You should seek impartial debt advice if you’re thinking about changing from a DMP to an IVA. They will be able to assess your financial situation and advise you on the best course of action.

Can you switch from an IVA to a Debt Management Plan? 

Yes, you can also change from an IVA to a DMP if your circumstances change. For example, if you find that you’re struggling with missed payments on your IVA, you may be able to switch to a DMP.

However, as with any big decisions you make regarding debt management, you ought to consult a debt advisor if you’re thinking about changing from an IVA to a DMP. They will know best whether this decision is the right one for your individual circumstances and financial goals.

Where can I find out more about IVAs and Debt Management Plans?

If you’re struggling with unaffordable debt, you will likely require debt advice. An advisor will be able to assess your financial situation and advise you on whether the best course of action for your unsecured debt is to pursue one of these debt solutions or to try other debt solutions, such as getting help from a debt management company or any number of debt charities.

You can also find more information about IVAs and Debt Management Plans and free debt advice on MoneyHelper, an independent service set up to help people manage their money.

Article author

Katy Davies

I am a keen reader and writer and have been helping to write and produce the legal content for the site since the launch.   I studied for a law degree at Manchester University and I use that theoretical experience, as well as my practical experience as a solicitor, to help produce legal content which I hope you find helpful.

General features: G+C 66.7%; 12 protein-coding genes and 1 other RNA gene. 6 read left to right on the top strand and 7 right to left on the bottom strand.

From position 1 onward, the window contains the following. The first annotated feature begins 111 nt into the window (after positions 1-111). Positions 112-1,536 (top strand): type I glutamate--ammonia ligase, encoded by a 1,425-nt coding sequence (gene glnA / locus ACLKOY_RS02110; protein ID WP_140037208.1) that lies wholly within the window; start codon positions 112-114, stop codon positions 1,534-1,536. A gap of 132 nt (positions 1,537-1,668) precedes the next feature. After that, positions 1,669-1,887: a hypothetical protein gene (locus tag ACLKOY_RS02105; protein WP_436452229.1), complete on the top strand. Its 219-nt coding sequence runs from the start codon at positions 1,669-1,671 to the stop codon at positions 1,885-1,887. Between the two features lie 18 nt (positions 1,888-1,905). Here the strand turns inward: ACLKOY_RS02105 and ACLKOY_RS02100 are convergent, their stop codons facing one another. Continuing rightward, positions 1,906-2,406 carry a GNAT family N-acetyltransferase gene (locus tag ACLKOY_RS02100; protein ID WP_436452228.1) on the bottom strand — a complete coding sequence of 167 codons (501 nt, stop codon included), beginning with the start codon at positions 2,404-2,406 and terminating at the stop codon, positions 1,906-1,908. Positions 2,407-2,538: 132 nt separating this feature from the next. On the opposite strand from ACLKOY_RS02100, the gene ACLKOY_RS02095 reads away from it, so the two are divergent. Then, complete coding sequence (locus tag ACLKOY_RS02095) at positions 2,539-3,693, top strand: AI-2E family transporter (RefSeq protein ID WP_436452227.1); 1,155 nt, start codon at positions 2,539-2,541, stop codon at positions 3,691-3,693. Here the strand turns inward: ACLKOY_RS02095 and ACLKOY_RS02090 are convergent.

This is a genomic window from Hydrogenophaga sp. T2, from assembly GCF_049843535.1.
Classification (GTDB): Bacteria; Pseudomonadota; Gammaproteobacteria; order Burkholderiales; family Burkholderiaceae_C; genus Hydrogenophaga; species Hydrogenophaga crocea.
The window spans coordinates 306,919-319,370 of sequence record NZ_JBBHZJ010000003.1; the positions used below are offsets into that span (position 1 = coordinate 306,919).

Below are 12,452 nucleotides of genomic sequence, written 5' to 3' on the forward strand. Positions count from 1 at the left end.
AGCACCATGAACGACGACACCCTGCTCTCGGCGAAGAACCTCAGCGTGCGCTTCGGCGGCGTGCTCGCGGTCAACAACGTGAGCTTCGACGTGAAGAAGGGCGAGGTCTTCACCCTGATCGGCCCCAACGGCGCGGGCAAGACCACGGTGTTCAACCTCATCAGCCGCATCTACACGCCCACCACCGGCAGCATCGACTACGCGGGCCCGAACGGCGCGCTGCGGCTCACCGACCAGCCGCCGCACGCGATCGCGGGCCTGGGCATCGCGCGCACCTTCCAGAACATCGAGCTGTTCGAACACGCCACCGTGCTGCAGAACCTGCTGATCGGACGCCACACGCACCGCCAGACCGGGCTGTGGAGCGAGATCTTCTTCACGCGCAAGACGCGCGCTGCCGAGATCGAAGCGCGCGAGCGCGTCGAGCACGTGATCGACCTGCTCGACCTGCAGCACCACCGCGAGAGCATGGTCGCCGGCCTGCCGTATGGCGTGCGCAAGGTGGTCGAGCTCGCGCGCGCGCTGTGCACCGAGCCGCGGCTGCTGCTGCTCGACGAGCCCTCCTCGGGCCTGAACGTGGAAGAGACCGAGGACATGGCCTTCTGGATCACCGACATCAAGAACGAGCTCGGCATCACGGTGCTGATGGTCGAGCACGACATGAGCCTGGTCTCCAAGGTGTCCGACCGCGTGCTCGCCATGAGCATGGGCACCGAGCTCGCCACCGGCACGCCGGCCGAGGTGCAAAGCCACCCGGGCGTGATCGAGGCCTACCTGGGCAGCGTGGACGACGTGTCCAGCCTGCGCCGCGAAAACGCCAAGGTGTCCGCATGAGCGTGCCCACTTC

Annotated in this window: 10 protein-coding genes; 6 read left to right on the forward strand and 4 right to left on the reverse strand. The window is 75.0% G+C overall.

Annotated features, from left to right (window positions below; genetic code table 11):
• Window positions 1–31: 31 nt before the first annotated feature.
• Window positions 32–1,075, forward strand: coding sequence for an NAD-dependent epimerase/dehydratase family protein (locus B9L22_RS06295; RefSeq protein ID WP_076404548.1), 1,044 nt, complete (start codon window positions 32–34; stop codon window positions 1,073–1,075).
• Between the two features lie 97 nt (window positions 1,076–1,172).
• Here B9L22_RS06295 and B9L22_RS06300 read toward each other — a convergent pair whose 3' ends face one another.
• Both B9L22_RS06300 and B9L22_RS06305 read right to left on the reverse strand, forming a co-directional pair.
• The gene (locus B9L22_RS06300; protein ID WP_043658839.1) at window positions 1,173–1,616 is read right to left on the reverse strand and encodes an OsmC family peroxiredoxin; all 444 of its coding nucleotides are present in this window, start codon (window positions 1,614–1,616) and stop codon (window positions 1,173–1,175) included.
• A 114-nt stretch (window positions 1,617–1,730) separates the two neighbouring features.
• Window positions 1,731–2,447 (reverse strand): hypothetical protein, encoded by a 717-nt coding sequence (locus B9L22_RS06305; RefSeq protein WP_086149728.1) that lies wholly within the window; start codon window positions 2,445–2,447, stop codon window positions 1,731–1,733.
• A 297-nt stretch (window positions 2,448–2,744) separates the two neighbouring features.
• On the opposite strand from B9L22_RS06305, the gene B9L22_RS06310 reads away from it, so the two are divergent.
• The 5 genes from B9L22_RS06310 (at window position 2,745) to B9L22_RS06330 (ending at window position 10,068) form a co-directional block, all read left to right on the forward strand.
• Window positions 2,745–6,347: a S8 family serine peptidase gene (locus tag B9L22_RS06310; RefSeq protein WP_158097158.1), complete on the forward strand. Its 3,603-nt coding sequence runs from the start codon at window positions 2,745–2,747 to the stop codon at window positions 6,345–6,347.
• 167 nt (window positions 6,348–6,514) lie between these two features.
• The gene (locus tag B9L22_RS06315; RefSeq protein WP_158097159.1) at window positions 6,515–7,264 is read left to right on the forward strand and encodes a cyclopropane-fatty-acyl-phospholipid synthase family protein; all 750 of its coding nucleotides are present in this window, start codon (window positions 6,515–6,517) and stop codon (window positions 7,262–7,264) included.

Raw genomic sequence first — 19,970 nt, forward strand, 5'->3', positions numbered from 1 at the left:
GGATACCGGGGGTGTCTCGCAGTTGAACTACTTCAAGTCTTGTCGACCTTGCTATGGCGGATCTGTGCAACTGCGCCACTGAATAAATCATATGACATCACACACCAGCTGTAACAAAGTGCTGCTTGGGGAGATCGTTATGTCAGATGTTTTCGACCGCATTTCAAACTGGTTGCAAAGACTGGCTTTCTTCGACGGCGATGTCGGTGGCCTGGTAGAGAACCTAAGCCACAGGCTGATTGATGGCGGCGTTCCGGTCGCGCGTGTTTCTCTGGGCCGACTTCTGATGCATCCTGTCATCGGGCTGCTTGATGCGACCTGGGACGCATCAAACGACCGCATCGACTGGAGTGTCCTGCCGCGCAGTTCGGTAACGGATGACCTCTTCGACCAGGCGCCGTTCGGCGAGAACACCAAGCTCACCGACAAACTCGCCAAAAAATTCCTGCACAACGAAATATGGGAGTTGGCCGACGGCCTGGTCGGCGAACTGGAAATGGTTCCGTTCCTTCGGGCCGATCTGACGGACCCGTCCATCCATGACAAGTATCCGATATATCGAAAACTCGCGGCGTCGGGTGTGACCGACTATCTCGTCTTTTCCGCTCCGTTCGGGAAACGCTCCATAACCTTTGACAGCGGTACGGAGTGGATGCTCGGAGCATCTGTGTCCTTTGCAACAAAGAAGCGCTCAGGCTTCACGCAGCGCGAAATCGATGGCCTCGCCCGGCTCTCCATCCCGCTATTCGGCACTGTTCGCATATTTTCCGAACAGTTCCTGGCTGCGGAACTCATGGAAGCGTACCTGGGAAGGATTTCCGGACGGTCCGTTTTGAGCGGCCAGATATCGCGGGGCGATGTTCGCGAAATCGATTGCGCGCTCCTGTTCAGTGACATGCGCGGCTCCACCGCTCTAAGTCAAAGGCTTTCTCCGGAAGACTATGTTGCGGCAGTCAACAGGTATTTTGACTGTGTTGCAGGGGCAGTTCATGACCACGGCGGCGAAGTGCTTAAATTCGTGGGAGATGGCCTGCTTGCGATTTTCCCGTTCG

Outside of work, I love the snow and am a keen snowboarder.  Most winters you will see me trying to get away for long weekends to the slopes in Switzerland or France.

Email – [email protected]

Frequently Asked Questions

How do I find out if an IVA or DMP is right for me?

If you’re struggling to repay your debts and are considering an IVA or DMP, you should pursue debt advice. They will be able to assess your individual financial circumstances and advise you on the best course of action.

How do I apply for an IVA or DMP?

If you decide that an IVA or DMP is the best option for you, you can apply for one through a debt advisor. They will be able to help you with the application process and provide you with support throughout your IVA or DMP.

Can you change from a DMP to an IVA?

Yes, you can change from a DMP to an IVA if your circumstances change. For example, if you find that you’re struggling to make your DMP payments, you may be able to switch to an IVA.

Where can I find out more about IVAs and Debt Management Plans?

If you’re struggling with unaffordable debt, you will likely require debt advice. An advisor will be able to assess your financial situation and advise you on whether the best course of action for your unsecured debt is to pursue one of these debt solutions or to try other debt solutions, such as getting help from a debt management company or any number of debt charities.

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Disclaimer: Please be aware that this site is no longer under active management. As a result, we cannot assure the accuracy or relevance of the content provided. Visitors should use their discretion and consider the potential for outdated or inaccurate information before relying on any material found here.